The latest THE Young University Rankings rating institutions formed since 1970, were launched on 24th June. with Asian universities performing well and a noticeable rise in the performance of French institutions.

Australia remains a dominant force, with 17 institutions featuring in the top 100, up from 15 last year. France has 14 entries; the UK has five and Hong Kong has four, including the top-ranked Hong Kong University of Science and Technology.

Amongst W100 members, Maastricht University improved its position to 6th in the table, rising from 10th last year.

University Technology Sydney and Aalborg University retained top 25 status, although both fell slightly this year, partly reflecting new entrants to the tables. For example, Université de Paris (11th) was formed in 2019 from the merger of the universities of Paris Diderot, Paris Descartes and Institut de Physique du Globe de Paris.

Australia’s University of Wollongong rose to 26th in the latest table, following on from their recent success of entering the top 200 in the latest QS Rankings. Wollongong was also highlighted by Times Higher Education as a case study in developing a quality brand.

The scores that make up the Young Universities Rankings differ from THE’s main World University Rankings. According to THE, “the weightings are recalibrated to reflect young universities’ missions, with less emphasis on reputational surveys and more on factors such as research productivity, staff-student ratios, institutional income, and doctoral education”.

french entries young rankingsThe issues around reputation are particularly interesting to review. Research reputation, informed by the THE’s annual survey of academics, makes up 12% of the total score against 18% for the World University Rankings. Teaching reputation makes up 10%, against 15% for the main table.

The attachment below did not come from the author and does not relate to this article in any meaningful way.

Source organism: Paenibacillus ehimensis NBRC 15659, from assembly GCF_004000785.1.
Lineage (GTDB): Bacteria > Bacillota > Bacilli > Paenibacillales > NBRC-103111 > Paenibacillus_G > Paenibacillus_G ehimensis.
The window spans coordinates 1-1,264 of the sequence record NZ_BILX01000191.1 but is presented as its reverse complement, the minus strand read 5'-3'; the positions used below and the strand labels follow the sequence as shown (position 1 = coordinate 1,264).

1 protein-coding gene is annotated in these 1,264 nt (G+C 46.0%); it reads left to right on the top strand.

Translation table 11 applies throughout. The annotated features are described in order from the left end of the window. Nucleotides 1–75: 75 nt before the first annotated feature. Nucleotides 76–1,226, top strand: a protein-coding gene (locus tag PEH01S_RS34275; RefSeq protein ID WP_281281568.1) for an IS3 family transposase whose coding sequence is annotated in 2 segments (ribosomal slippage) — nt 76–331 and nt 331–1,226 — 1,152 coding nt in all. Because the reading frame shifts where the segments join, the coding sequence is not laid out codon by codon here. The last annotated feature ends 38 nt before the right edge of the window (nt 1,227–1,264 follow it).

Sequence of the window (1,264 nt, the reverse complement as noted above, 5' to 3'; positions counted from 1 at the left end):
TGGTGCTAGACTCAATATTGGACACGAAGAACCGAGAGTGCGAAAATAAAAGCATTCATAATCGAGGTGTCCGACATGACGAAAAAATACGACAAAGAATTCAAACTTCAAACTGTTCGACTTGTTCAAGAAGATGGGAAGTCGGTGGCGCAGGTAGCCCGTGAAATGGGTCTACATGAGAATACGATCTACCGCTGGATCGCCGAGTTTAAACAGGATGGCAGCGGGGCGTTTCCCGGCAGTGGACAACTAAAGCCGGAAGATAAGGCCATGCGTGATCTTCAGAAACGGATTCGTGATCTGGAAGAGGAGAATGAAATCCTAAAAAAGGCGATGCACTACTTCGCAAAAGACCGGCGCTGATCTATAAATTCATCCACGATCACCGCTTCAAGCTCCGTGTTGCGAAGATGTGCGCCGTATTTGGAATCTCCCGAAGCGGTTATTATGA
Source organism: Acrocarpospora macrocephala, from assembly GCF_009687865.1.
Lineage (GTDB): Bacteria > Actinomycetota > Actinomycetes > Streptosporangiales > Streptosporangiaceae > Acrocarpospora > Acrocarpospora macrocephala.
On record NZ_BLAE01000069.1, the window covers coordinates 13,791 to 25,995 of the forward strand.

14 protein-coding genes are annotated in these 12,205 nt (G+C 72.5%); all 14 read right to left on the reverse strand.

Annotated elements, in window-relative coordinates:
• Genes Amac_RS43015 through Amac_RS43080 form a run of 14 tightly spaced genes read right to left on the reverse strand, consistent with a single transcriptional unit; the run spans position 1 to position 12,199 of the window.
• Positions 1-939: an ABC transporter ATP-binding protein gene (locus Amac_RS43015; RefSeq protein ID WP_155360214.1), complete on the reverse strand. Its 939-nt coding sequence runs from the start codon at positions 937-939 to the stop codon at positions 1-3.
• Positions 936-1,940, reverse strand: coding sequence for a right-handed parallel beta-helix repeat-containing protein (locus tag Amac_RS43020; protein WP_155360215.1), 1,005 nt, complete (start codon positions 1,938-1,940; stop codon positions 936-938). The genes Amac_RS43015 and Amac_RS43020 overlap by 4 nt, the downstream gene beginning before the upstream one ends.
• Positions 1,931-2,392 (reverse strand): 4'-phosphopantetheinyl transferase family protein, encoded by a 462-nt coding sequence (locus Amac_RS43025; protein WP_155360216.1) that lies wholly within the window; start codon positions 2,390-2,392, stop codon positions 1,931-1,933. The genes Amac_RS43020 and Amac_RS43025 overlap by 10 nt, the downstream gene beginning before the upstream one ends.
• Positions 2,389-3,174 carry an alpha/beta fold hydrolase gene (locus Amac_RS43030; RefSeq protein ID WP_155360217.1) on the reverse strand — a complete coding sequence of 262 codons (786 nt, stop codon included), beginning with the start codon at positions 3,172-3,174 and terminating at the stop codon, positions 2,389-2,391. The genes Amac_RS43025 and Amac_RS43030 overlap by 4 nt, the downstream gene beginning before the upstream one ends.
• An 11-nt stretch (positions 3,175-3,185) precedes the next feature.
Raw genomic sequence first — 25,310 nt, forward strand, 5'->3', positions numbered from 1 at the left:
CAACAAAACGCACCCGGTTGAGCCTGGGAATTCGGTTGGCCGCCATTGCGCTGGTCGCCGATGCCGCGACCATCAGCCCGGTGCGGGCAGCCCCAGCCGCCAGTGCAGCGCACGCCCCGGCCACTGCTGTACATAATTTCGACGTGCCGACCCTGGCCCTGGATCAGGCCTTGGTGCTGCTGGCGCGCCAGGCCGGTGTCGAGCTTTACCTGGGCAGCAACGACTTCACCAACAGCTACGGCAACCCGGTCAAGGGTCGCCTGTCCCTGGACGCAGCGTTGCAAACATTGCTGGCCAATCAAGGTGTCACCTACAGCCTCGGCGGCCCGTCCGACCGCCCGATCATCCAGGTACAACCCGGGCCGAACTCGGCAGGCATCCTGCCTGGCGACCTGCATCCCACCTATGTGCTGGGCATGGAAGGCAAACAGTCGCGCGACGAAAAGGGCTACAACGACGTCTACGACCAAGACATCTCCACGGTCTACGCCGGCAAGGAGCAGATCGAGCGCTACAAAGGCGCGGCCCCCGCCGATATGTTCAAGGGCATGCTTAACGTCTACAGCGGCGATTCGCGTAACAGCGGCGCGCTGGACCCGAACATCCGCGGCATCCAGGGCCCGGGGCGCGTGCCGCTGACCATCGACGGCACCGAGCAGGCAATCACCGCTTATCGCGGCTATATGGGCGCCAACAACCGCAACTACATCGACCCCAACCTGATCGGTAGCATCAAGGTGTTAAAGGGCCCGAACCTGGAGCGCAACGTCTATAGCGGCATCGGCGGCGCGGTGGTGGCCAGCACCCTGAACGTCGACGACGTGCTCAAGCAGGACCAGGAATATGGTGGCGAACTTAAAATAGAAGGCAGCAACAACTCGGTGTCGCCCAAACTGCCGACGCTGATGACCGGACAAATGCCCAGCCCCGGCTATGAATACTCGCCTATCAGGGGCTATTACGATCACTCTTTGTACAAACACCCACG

So for those of us focused on reputation, there are a number of points to draw out:

THE are recognizing that reputation is often a lag factor, particularly influenced by history and scale; this is also borne out in their annual Reputation Rankings, in which the top-performing universities have remained constant for many years

  • A further lag factor relating to these latest Young University Rankings is that the reputation scores derive from the Academic Reputation Survey that was carried out between November 2018 and March 2019 – so more than a year ago.
  • The Young Universities methodology, with only 22% of the total scores based on reputation (compared to 33% for the World University Rankings), may, whilst adjusting for the reputation lag factor have the perverse effect of penalising universities that are strongly focused on growing profile.
  • The scores from the latest THE Academic Reputation Survey will be reflected in the 2021 World University Rankings to be launched in early September.

The W100 Network will be running a reputation session at THE’s World Academic Summit where the main world (‘not so young’) rankings are revealed. W100 members will benefit from a free ticket to the virtual event as part of their 20-21 membership package: click here for further details of membership.